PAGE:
Pikeville could get Vail Street railroad warning devices
By Nick Hiltunen
Published in News on February 3, 2009 1:46 PM
PIKEVILLE -- The federal government has money for Pikeville to put up automatic warning devices at its Vail Street railroad crossing, a letter from a state engineer says.
But the money's only good if Pikeville agrees on the project while having only an "estimate" of the total cost, which could be "subject to considerable variation," a letter from N.C. Department of Transportation crossing project engineer Jim Morrison shows.
"Estimated construction costs shown above (a town share of $17,750), are preliminary ones," Commissioner Vance Greeson said. "So we really don't have a figure. It could be a lot higher, or it could be a lot lower."
Town officials decided to hold off on a decision on the project at Monday night's meeting.
Town Administrator Kathie Fields said the town attorney advised strongly against accepting the terms of the letter, which also says the town would be responsible for one-half the annual maintenance costs of any signals.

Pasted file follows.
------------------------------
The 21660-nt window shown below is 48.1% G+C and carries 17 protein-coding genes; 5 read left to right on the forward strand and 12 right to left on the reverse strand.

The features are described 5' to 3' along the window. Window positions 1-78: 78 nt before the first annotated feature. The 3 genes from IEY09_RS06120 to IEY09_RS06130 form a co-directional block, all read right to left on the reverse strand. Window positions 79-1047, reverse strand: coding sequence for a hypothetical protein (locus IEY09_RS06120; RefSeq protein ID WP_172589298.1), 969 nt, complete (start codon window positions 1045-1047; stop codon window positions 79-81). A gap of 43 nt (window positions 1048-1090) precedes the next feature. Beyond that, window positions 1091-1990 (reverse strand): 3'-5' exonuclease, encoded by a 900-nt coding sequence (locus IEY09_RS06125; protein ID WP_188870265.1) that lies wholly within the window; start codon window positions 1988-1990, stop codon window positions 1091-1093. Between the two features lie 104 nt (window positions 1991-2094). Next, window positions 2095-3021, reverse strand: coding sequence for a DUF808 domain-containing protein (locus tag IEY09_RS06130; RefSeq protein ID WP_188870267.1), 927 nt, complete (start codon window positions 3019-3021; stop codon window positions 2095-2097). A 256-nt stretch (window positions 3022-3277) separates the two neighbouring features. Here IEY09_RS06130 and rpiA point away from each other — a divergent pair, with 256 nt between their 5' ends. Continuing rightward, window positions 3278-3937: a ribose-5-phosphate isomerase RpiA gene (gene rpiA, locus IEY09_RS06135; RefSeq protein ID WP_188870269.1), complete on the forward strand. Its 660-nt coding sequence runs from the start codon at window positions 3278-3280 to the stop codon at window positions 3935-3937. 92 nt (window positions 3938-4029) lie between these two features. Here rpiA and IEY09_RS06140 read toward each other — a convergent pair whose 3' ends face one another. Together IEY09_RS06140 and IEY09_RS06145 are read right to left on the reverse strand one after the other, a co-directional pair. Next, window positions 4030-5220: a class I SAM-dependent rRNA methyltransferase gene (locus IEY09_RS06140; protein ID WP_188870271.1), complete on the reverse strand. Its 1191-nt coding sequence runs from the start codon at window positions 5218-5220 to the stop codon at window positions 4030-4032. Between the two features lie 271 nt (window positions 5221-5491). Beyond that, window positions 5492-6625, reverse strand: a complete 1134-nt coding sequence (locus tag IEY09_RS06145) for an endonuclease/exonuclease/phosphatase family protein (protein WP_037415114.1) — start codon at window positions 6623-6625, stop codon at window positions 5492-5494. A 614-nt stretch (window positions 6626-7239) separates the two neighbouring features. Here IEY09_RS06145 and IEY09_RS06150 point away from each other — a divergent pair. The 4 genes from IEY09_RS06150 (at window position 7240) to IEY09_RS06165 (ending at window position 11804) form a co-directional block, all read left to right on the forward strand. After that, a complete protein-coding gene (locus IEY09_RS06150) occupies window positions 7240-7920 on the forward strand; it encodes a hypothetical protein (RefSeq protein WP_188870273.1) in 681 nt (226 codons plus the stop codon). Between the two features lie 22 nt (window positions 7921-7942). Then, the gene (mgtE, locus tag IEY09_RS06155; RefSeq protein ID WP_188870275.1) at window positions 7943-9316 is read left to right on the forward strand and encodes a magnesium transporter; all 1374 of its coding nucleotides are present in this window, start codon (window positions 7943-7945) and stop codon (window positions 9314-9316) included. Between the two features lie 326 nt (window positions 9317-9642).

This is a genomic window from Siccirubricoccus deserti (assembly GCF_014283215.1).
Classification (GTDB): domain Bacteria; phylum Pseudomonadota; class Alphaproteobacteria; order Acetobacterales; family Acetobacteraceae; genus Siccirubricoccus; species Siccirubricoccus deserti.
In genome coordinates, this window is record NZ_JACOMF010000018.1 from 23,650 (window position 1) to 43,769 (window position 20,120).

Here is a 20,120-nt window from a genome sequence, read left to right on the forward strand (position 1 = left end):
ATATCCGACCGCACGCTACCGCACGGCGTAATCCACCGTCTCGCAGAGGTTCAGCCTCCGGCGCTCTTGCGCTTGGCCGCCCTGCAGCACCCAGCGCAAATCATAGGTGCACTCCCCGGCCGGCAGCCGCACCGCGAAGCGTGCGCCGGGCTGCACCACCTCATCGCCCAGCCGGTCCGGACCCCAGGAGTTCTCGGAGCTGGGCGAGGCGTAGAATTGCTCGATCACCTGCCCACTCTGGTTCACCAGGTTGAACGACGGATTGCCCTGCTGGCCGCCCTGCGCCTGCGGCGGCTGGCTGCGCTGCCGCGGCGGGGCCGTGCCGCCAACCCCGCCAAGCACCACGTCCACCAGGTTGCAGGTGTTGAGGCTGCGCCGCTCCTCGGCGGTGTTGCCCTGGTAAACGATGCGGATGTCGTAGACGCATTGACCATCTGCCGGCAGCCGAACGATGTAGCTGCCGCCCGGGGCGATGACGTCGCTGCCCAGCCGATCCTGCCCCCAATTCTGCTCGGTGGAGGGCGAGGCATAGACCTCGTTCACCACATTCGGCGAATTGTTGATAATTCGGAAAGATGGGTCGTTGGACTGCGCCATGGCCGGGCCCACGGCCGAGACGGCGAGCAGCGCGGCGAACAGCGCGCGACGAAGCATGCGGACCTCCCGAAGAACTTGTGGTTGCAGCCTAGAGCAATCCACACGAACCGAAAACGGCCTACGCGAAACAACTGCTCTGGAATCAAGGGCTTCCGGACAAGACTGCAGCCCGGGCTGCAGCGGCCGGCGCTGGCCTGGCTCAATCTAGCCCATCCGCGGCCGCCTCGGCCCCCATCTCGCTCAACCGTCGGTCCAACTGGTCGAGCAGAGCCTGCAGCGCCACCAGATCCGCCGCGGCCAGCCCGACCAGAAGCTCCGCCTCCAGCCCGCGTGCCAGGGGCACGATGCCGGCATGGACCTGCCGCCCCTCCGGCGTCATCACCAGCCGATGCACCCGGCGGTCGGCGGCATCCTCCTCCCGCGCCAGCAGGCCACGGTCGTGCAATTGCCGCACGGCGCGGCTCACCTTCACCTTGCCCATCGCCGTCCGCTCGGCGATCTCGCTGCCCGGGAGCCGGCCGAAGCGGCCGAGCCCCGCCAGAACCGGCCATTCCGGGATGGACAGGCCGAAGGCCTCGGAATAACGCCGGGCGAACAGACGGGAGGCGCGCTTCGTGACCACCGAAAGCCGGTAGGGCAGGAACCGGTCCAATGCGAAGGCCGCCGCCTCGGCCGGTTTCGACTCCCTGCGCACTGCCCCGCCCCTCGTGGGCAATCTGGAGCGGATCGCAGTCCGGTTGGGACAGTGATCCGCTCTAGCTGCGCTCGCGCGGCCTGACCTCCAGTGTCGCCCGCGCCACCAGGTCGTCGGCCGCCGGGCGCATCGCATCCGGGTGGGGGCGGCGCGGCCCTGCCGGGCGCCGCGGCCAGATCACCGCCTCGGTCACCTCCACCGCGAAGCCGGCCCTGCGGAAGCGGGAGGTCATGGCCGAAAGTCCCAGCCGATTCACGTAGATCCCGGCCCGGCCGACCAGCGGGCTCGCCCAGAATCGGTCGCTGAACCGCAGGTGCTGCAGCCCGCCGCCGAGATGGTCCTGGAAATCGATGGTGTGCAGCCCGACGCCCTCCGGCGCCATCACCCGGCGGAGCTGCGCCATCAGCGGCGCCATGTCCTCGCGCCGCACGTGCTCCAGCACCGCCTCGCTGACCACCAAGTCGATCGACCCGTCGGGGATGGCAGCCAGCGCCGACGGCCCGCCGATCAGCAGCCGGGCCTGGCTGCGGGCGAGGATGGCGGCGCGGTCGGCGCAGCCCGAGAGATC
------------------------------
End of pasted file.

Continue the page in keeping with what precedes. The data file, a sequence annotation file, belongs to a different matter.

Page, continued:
That annual half-share of maintenance would be paid directly to Jacksonville, Fla.-based CSX railroad company, Morrison says in the letter, a process set out by state law.
The estimated annual share of maintenance is $1,290, according to Morrison's letter.
Commissioner Todd Anderson wondered aloud if "it's appropriate to challenge these things."
"This sounds like legislative-ese," Anderson said. "At what point does it constitute that you have to put these Mickey Mouse-devices up?"
The state says it believes Pikeville has legal risk from its crossing at Vail Road because it lacks a guard arm.
The letter words its assessment of Pikeville's legal risk in this way.
"The choice to accept or decline this project is the Town's. However, if the Town does decline the project, we feel that the Town may be subject to possible additional liability if an accident were to occur at the crossing."
The letter gives the town 60 days to agree to the project or decline it, sending notice to the state in writing, Morrison says in the letter.
The money for the $200,000 project to install railroad guards comes from the Highway-Railway Safety Program, during the current fiscal year, Morrison said.
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